Wow! lol Thankyou VERY much Paul. That post was amazing lol. I think I'm gonna have to re read a few times to take all of it in but most of it I got first time lol. (That's big for me )
I actually put a few garden snails in the tank with my fulicas when I first started keeping them, and the fulica went to the tank lid, and stayed there. They would NOT come down until I took the garden snails out. So I've not tried that again since lol.
That's all very helpful info there. I think I might put my babies together as what you said about them rasping the adult shells and the adults hanging off them is a bit worrying lol.
I'm not restricted really with tanks (they are all in seperate ones already), and I was planning on getting some bigger ones also (I'm looking into the storage boxes as it seems cheapest and easiest) but I was going to do as you said and keep my Margie in a tank on it's own but try and find another margie friend at some point for him.
I'm not that worried about if they cross breed as I'm not actually breeding them, I just get rid of the eggs whenever they've gotten randy lol.
Hmm.. I'm to "wow" from your post to remember what else I was gonna type!!
Are there some species that wont cross breed at all? Or would they all do it given the chance? Also, do you know which species are predatory ones?
In former times I kept my fulicas at room-temperature, meanwhile I keep them like my Archachatina-species, very warm and high humidity, cause they really like it more!! They are very active and lay eggs like crazy. Only the same species will mate, cause the have the same sexual organs. The sexual organs of the individual species differ, so there will be no cross-breeding for instance between fulica and reticulata. I keep Achatina- and Archachatina-species together in one tank, for instance fulica with Arch. marginata var. suturalis or A. albopicta and Arch. ventricosa, and it really works fine
i currently have 2 Fuli & 1 margi in the same tank it is about 30oc & humidity UP to 70% (if i spray it when the light has just been on) i dunno if this is anywhere NEAR ok lol but the temp seems fairly steady regardless of if the light has been on an extended time or not (gonna try get a low wattage heat light rather then the normal bulb i have in there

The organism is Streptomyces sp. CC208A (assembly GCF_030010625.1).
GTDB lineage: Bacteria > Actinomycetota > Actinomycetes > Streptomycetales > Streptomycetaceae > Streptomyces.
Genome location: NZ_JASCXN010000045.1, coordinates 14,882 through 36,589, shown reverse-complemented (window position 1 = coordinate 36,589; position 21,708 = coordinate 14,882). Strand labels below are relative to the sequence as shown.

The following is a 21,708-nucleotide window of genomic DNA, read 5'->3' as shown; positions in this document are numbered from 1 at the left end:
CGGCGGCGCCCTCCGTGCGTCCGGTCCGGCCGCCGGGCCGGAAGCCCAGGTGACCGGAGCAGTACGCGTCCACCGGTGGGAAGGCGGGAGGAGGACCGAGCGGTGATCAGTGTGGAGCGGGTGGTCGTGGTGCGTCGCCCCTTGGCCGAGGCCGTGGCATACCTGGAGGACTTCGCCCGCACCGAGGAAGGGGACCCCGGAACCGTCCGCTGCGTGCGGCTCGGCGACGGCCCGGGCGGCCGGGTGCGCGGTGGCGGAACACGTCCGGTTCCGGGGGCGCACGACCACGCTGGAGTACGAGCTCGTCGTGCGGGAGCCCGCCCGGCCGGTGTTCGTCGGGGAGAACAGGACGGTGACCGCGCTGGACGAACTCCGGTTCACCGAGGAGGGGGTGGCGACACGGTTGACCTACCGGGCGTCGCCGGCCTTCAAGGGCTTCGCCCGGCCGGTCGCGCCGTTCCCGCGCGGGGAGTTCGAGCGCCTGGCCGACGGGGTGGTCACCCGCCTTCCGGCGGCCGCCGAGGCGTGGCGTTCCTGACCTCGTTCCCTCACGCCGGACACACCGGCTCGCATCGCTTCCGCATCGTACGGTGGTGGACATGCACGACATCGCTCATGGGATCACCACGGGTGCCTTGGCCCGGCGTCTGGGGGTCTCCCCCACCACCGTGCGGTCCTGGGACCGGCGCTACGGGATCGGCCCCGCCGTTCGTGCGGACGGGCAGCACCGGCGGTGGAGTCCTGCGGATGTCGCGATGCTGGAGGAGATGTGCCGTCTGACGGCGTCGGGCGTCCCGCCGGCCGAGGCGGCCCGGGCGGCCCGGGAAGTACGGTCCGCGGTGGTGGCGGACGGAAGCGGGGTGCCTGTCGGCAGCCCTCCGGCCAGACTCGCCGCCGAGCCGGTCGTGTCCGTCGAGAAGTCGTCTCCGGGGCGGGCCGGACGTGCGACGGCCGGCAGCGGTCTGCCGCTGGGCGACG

my Margie i have only had a few weeks & TBH i did think i was gonna have to split them up as she spent a LOT of time near the air holes on the back & not really moving a lot BUT this week i have noticed she is VERY active at night whereas my Fuli are active whenever they feel like it lol so maybe she just needed to get used to the new home
My two species definitely have different needs, cepases and an oxychilus alliarus, I know this because the cepaeas came from my east garden and oxy blue came from the west garden. Two totally different types of gardens and habitat. There were absolutely no cepaeas in the west garden and no Oxys in the east garden. and entirely different ground environments and different plants in both gardens. That is just my snails though, others may have species of the same kind that act entirely different. mine are very picky eaters as well. There is a section on Habitats. I just added to that post today. Someone started it, so far I was the only one to reply. You could go there and post your tanks and terrariums. Someone may have a good answer to your different species. Good Luck.
It took some time but I have managed to adjust a tank that works as a communal tank.
I have Cepaea nemoralis, Cepaea Hortensis (Canadian and English), Heath snails, and Discus rotundatus cohabitating in the one terrarium plus I hatch baby Pleurodonte isabella in there as well (then put the baby P. Isabella into the adult P.isabella terrarium tank) as well I am having great success with babies of the other species hatching and surviving in this tank.
I tried so many things before trying to keep babies alive but nothing worked before this.
If anyone is interested in trying this let me know and I will post how the tank is set up.
3 species unidentified slugs
I currently have 4 separate enclosures*, but I want to scale it down to one (or 2, if need be). It'd be much bigger so that's no issue. Neither is the environment (substrate/moisture/etc) as they all have the same.
*[[1. Mostly Teenaged A. Fulica + 2 almost full grown adults
2. Kid A. Fulica (have baby spots)
3. B. similaris -mostly adult, some small.. AND a couple Graceful Awlsnails
4. Leatherleaf slug juveniles... about 2 cm long on avg ]]
I just want to know if it's safe... Will the bigger gals "bully" the kid gals? Will any gals bully or predate upon the any of the other inhabitants? Could a piggyback ride turn tragic if the rider is a lot heavier? Will my slugs be shy or scared into hiding (and then starved out)? Is it dangerous if the gals unknowingly slime right over my smallest bros or slugs? Should I regularly take attendance to see if everyone is there/alive? Any other concerns?
Will it even be any easier for me and any more enjoyable for the inhabitants, or just a dumb hassle? And, if I need to/should keep a second tank after all, who all should go in it?
The GALS will be fine together infact i never separate my babies from the adults until they are a bit larger anyway (pick up benifical bacteria from parent's poo) and they're all be fine together i only separate due to space limits.